Please ensure Javascript is enabled for purposes of website accessibility

Estate Tax: What You Need to Know

By Motley Fool Staff – Nov 10, 2016 at 6:40AM

You’re reading a free article with opinions that may differ from The Motley Fool’s Premium Investing Services. Become a Motley Fool member today to get instant access to our top analyst recommendations, in-depth research, investing resources, and more. Learn More

Find out what you should know about the estate tax.

The estate tax is a much-hated provision of the tax laws, but many people don't realize how it actually works.

In this clip from Industry Focus: Financials, Motley Fool analyst Gaby Lapera and Dan Caplinger, the Fool's director of investment planning, examine the estate tax, including the lifetime exemption of $5.45 million that effectively restricts estate taxation to a small number of people. Yet as Dan points out, some states have lower limits, and that can leave you vulnerable to estate tax at the state level even if the IRS wouldn't think twice about collecting from you. It's important to take the estate tax into account when doing your own planning.

A full transcript follows the video.

A secret billion-dollar stock opportunity
The world's biggest tech company forgot to show you something, but a few Wall Street analysts and the Fool didn't miss a beat: There's a small company that's powering their brand-new gadgets and the coming revolution in technology. And we think its stock price has nearly unlimited room to run for early in-the-know investors! To be one of them, just click here.

This podcast was recorded on Sept. 22, 2016 for the Oct. 31, 2016 episode.

Gaby Lapera: Let's move on to estate taxes. This is something that happens after you die, obviously, and your estate gets passed on to someone. I think most people have this conception that everyone gets charged an estate tax, and you're going to lose half the value of whatever gets passed on to you. That's not true at the federal level. Estate taxes only apply on the part of the estate that exceeds $5.45 million, which is, for most people, a lot of money.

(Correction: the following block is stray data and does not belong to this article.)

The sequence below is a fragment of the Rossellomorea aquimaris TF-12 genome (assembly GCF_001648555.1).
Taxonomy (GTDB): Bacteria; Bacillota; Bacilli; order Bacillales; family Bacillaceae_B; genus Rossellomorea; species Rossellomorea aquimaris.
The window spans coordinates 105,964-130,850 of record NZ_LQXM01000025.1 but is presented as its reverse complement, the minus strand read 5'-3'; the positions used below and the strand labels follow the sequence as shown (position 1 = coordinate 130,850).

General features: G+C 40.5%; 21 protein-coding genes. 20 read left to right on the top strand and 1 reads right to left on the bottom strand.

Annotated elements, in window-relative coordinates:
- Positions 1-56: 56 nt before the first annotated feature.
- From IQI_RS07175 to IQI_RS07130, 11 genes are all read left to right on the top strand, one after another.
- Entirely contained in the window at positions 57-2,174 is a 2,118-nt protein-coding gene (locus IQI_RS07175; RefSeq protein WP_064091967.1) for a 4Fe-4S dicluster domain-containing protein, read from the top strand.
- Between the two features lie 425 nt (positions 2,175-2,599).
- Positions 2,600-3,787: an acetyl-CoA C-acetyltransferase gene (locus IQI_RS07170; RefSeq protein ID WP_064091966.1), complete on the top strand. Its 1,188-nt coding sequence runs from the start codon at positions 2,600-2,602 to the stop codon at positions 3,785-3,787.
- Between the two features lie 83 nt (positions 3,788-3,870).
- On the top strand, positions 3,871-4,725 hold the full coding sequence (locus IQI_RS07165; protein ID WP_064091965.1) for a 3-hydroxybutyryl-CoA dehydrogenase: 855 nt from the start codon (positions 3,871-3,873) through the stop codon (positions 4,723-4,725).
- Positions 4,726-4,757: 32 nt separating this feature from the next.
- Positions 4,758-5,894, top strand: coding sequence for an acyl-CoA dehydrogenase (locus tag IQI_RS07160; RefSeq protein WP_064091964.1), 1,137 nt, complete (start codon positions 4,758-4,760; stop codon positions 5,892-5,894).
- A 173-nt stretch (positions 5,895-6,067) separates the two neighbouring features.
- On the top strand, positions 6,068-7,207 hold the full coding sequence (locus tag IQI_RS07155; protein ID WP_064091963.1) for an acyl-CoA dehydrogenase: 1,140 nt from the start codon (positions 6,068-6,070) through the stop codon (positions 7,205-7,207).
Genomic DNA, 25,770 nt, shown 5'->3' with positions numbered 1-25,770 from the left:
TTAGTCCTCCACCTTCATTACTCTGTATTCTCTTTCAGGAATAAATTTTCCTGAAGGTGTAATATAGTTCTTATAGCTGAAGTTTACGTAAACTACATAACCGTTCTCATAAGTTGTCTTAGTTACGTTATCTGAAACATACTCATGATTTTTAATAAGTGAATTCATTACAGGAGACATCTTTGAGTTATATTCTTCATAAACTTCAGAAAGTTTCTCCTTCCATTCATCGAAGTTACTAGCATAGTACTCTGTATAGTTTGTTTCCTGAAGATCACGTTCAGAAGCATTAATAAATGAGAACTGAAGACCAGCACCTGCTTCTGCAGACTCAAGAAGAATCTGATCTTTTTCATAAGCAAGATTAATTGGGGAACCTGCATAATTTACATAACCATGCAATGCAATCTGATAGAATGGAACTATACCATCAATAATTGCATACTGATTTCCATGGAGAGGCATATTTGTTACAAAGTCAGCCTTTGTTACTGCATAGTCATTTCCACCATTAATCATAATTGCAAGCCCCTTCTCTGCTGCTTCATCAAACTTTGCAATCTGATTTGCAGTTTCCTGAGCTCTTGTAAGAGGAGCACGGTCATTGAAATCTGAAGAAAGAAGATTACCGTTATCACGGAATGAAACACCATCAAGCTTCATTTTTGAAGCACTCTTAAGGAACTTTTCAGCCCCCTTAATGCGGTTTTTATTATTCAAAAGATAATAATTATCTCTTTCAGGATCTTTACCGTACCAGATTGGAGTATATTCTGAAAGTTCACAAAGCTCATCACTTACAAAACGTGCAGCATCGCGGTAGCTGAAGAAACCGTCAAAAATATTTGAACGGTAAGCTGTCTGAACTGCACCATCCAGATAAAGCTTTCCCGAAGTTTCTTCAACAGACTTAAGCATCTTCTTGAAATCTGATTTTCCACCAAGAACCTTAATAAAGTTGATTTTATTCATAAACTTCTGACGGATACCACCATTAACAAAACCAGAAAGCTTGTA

Dan Caplinger: That's right. A lot of people pay a lot of attention to the 40% rate, which is very high. It's higher than any of the income tax brackets that are out there. But you're right, you have what's known as the lifetime exemption amount that covers not just what's in your state when you pass away but also taxable gifts that you make during your lifetime. You can give up to a total of $5.45 million to heirs, either during your lifetime or in your estate when you pass away, without having to pay any estate taxes at all. And that doesn't even include a lot of the exemptions that are available for estate tax. For instance, you can give an unlimited amount to your spouse, and you won't have to pay any estate taxes on that. There are other exemptions. If you make a gift of money that goes toward someone's educational expenses, as long as that gift is made directly to the educational institution, that qualifies for an exemption. There are all kinds of these exemptions that can add up. Even if you do have a large enough estate that you have to worry about that amount, there are still techniques that you can use either to reduce your estate tax or eliminate it entirely at the federal level.

Lapera: And the other thing to think about is that, although this probably won't apply to you from the federal level -- though it might -- some states have not increased their estate tax level in the same way the federal government has. Currently, there are 14 states that have estate taxes, plus D.C., and most have far lower thresholds than the federal estate tax. New Jersey is the lowest, at $675,000. But then, there's other states like Maryland and New York that currently have estate taxes thresholds that are lower than the federal government, but they're working to raise theirs until it's on par with the federal government. So, if you live in one of those 14 states, you might want to take that into account when you're crafting your post-death what-to-do documents.

We Fools may not all hold the same opinions, but we all believe that considering a diverse range of insights makes us better investors. The Motley Fool has a disclosure policy.

Premium Investing Services

Invest better with The Motley Fool. Get stock recommendations, portfolio guidance, and more from The Motley Fool's premium services.